The screenplay, "based on characters from the book by Candace Bushnell", basically finds the four friends where they were four years ago. Miranda is married to Steve (David Eigenberg), with son Brady (Josph Pupo) now five, while Charlotte and husband Harry (Evan Handler) have their adopted daughter Lily (Alexandra and Parker Fong). Samantha (Kim Cattrall) has moved to California and has dedicated her professional life to promoting her blonde super-stud Smith Jarred (Jason Lewis). Carrie and Mr Big (Chris Noth) are looking for a new apartment to share, and the process finds them nervously committing to marriage. Ensuing events in the screenplay all hinge around this marriage, and we have the ups and downs of the couples' four relationships, although Charlotte is the one whose marital relationship is almost always "up". You could summarise the plot of this film in about ten seconds flat, but King's series was never about "story". It was about relationships and friendships, and here most are tested in one way or another. The central test is between Carrie and Big, and we won't spoil that. Miranda and Steve are under pressure when they find that sex has retired from their relationship, leading to Steve's infidelity. Miranda's friendship with Carrie is also put into jeopardy when she, Miranda, makes a comment to Big regarding marriage. Samantha and Smith are sexually hyperactive, but Samantha feels she has lost herself somewhere in the process. Any admirer of the series is sure to become totally immersed in the interaction of the four women as they wend their way through their crises to the final fadeout.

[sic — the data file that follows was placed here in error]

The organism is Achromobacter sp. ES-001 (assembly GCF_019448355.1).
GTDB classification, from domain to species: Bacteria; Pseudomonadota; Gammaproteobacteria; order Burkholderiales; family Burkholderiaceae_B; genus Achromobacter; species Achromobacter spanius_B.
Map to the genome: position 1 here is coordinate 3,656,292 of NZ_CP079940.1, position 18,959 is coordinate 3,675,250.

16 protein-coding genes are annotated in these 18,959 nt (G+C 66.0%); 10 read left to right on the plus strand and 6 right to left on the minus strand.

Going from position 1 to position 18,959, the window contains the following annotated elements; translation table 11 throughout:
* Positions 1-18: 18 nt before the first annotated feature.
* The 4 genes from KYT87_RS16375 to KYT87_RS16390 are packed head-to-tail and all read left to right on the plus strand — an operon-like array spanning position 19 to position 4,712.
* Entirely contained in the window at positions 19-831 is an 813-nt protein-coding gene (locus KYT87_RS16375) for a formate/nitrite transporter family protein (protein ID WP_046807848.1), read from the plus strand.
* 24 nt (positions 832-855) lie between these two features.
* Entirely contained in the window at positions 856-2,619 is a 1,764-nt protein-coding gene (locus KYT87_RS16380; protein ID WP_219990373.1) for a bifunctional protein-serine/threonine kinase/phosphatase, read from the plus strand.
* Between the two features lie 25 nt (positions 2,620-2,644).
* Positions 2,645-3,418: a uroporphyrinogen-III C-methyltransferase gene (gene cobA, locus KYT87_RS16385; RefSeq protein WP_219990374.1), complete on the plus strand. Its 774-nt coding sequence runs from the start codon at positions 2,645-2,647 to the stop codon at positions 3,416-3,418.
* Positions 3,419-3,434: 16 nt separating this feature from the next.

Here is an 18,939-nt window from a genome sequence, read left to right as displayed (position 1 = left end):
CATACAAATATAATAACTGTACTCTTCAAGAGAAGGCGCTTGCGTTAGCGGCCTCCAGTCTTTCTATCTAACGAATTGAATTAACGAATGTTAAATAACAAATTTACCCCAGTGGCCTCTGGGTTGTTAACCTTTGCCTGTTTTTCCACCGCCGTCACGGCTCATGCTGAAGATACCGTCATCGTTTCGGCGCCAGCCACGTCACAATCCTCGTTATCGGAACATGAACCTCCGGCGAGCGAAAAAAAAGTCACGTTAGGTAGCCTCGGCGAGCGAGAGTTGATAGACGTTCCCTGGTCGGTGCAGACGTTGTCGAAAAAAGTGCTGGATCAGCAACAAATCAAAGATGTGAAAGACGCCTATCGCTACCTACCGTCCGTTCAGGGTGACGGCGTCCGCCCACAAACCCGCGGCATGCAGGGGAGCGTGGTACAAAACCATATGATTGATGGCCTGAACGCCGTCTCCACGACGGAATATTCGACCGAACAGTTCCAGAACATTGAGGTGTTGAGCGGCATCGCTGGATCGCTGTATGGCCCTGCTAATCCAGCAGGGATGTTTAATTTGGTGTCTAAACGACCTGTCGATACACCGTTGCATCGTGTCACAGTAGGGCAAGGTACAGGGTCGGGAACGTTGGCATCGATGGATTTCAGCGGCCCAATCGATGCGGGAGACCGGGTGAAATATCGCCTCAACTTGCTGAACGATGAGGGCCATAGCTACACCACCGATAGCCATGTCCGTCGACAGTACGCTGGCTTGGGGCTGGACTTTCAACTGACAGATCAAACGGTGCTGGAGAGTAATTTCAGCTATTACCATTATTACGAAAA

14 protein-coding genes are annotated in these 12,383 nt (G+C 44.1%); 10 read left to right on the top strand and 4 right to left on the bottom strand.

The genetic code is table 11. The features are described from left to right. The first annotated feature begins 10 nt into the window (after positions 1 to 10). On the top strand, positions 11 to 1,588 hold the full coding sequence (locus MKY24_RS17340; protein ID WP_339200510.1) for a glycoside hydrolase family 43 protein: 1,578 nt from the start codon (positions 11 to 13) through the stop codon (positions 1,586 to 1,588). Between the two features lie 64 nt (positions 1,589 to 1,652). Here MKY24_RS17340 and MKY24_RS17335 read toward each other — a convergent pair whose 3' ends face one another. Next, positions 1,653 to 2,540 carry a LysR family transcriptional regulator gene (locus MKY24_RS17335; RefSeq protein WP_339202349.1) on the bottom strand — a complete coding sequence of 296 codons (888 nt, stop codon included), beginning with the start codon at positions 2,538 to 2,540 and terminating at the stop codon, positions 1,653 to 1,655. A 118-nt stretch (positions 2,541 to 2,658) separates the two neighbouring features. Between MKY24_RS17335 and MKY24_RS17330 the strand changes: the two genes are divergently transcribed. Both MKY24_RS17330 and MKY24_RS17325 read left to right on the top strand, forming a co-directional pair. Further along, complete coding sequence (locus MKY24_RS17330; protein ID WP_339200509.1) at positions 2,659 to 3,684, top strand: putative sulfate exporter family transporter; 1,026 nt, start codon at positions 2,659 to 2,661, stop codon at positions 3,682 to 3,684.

For those who inferred that "bigger and better" meant "ruder and nuder", there may be some disappointment. The raunchy discussions of sex which were so genuinely jaw-dropping on TV are much more subdued,  in the writer/director's commentary attributed to the "growing up" of the four ladies. There is also much less nudity, particularly from Kim Cattrall and Jason Lewis, who regularly bared (almost) all in the series. Poor Samantha here actually observes the sexual Olympics rather than participates in them, particularly events involving her handsome Malibu neighbour, Dante (Gilles Marini), her voyeurism climaxing when she glimpses him full-sidal as he enjoys a sensual shower. Sadly there is also much less emphasis on the (usually) clothed men from the television original. Now that each woman has settled on, if not down with, her one man, those male partners hold much less fascination. Charlotte is the exception. With her conflicts with Harry settled, mainly over religion and his physical appearance, Charlotte has settled down with her man, telling her incredulous friends that she is "happy every day". Sadly the reason for this happiness has very little to do in the film. Regular minor characters carried over from the series are also given very little to do, such as Mario Cantone's Anthony, Willy Garson's Stanford and the wonderful Magda of Lynn Cohen, so touching in the brilliant closing episodes of the final season of the series. This is a pity, especially as the later section of the film devotes so much time to the newly added character of Carrie's "girl Friday", Louise, played by Jennifer Hudson. Poor Miss Hudson has had some horrendous developments in her private life of late, but here she confirms that her Academy Award win for Dreamgirls was possibly the biggest mistake Oscar ever made. As some compensation some spice is added by major talents in cameo roles, such as Candice Bergen (Soldier Blue), Daphne Ziega (Broadway's Rent) and Joanna Gleason (Broadway's Into the Woods). As for the four leads, these actresses have perfected their performances, so it hardly seems to be acting at all - even in an over-the-top lavish concoction such as this. This does not mean that there are no memorable dramatic moments, far from it. Each actress has her big scenes, highlights being a distraught Miranda's restaurant confession to Carrie, pregnant Charlotte's verbal street explosion at a stunned Big and Samantha's tender spoon-feeding of a bedded, emotionally wounded, Carrie.